When playing an artificial harmonic, does it matter where the stopping finger is placed?
Absolutely. Artificial harmonics are natural harmonics that simply use a string that has been shortened by stopping it "artificially," so if you move the stopping finger, you alter the length of the string and the placement of all its harmonic nodes.
- Say that a violin G string has a sounding length of 60mm (measurements in this example are arbitrary, just for the purposes of illustration).
- It will have a natural harmonic at exactly half its string length (30mm), producing a pitch one octave above the open string.
- It will also have harmonic nodes that divide those two halves—one at 15mm and one at 45mm—both producing a pitch of one octave plus a fifth above the open string.
- Now let's say that you stop the string, raising the pitch by a whole step, to A. The new sounding length is, let's say, 50mm. You will no longer find harmonics at the same spots, because the string is a new length. At the site of the original "octave-higher" harmonic, 30mm up the fingerboard (counting from the nut), there is no harmonic any more. Now, the new "half the string length" node is half of 50mm plus the 10mm of stopped string, so can be found 35mm from the nut.*
- Similarly, the "one-quarter-string-length" harmonics are now at
(50 * 0.25) + 10—22.5mm from the nut—and
(50 * 0.75) + 10—47.5mm.
- Shift the stopping finger, even by a millimeter, and all the harmonic nodes re-distance themselves proportionately. If you do not adjust the "touching finger" to match, you will no longer have a harmonic, unless you happen to move the stopping finger to a spot where the touching finger describes a different harmonic node.
So if you're looking for a formula to express the relationship of the touching finger to the stopping finger, it's not complicated: it is the harmonic series. You will always find harmonics in the same places, relative to the stopping finger, that you find natural harmonics on an open string.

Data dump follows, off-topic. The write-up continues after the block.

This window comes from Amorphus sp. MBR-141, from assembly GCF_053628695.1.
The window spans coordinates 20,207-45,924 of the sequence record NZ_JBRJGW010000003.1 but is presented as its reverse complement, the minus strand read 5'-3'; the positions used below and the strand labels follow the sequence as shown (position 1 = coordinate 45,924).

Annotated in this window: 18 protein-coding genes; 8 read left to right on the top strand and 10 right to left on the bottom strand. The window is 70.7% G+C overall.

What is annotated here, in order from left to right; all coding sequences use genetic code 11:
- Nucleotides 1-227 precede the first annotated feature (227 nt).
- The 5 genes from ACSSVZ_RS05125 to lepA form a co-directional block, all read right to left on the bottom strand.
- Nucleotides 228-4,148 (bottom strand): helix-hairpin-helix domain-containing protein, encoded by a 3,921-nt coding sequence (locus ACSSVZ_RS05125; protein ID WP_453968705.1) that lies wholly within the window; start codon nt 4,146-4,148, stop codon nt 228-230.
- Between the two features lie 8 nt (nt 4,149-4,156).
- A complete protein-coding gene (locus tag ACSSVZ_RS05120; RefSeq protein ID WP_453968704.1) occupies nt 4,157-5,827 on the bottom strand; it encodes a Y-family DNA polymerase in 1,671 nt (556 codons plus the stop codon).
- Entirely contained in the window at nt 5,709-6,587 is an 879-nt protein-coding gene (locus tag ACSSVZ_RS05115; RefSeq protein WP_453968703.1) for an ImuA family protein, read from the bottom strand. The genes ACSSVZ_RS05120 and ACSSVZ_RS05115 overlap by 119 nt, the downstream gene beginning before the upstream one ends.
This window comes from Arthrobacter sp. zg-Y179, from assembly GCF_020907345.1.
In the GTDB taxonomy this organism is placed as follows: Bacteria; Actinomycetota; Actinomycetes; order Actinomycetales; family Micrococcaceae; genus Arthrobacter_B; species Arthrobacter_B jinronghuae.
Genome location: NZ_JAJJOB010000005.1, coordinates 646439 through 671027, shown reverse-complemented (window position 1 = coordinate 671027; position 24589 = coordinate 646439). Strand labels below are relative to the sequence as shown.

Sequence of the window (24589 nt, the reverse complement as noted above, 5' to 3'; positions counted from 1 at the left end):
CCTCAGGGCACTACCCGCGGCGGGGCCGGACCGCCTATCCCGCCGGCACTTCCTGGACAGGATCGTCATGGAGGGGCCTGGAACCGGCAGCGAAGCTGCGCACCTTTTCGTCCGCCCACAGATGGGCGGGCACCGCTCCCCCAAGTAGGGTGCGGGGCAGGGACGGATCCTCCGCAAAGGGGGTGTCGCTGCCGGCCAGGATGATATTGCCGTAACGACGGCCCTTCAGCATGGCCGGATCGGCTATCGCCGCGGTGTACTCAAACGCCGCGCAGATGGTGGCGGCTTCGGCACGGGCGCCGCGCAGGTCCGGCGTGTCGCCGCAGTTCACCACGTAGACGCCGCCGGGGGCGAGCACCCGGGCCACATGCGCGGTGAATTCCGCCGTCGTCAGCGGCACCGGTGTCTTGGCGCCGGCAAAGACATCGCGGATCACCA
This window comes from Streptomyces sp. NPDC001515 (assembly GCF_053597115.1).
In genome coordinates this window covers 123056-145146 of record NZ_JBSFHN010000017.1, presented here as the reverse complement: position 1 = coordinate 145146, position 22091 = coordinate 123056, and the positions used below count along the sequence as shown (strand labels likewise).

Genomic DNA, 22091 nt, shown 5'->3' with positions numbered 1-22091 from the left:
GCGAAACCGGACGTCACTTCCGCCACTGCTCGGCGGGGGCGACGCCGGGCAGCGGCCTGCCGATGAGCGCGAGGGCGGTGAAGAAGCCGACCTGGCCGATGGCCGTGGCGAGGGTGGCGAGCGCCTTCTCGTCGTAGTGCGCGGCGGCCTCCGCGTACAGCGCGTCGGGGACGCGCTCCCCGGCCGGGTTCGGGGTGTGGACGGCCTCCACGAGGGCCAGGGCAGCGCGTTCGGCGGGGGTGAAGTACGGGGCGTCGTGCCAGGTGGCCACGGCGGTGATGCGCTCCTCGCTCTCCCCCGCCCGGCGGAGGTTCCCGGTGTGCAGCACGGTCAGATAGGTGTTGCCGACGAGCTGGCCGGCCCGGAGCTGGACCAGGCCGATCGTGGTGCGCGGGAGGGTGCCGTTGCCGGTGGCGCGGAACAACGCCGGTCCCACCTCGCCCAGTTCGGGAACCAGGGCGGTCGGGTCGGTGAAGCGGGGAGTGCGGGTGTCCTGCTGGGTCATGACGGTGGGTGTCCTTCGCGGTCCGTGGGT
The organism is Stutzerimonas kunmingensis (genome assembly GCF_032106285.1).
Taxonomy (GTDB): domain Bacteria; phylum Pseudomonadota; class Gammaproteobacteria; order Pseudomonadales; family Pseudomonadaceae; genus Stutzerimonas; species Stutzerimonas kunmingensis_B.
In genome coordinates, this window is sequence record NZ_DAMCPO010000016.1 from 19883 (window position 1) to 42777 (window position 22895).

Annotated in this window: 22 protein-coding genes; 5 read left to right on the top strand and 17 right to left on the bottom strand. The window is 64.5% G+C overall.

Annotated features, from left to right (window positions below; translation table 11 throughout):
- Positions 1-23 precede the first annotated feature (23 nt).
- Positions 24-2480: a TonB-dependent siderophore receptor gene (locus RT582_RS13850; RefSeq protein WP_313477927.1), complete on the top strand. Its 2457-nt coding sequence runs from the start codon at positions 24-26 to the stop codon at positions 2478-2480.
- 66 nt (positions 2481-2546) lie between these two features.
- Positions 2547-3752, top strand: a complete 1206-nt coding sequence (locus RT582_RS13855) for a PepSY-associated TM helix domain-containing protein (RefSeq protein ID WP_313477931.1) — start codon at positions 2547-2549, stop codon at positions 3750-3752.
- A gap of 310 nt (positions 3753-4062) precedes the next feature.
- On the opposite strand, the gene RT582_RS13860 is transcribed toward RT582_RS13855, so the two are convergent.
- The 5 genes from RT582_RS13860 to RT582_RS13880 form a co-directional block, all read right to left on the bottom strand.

There's a fun "special effect," most effective on cello or bass, in which you play an artificial harmonic, high on the fingerboard, then glissando both fingers downward without adjusting their width as one normally would have to do to preserve an interval of a third. As the fingers slide, they mostly produce a "static-y" shriek of descending, fairly diffuse pitch, but along the way they pass through spots in which they describe other harmonic relationships, which ring out, and the resulting effect suggests a seagull's cry.
This effect basically relies on continuously changing "where the stopping finger is placed," and the fact that only a few spots on that continuum produce harmonics.
* This "counting from the nut" business can be confusing and misleading; I just use it to keep the frame of reference constant. A stopped string "doesn't care" how much string there is behind the stopping finger as long as it doesn't vibrate. If you count "from the stopping finger," then you find harmonics not at set distances but at set proportions, ratios of the string length.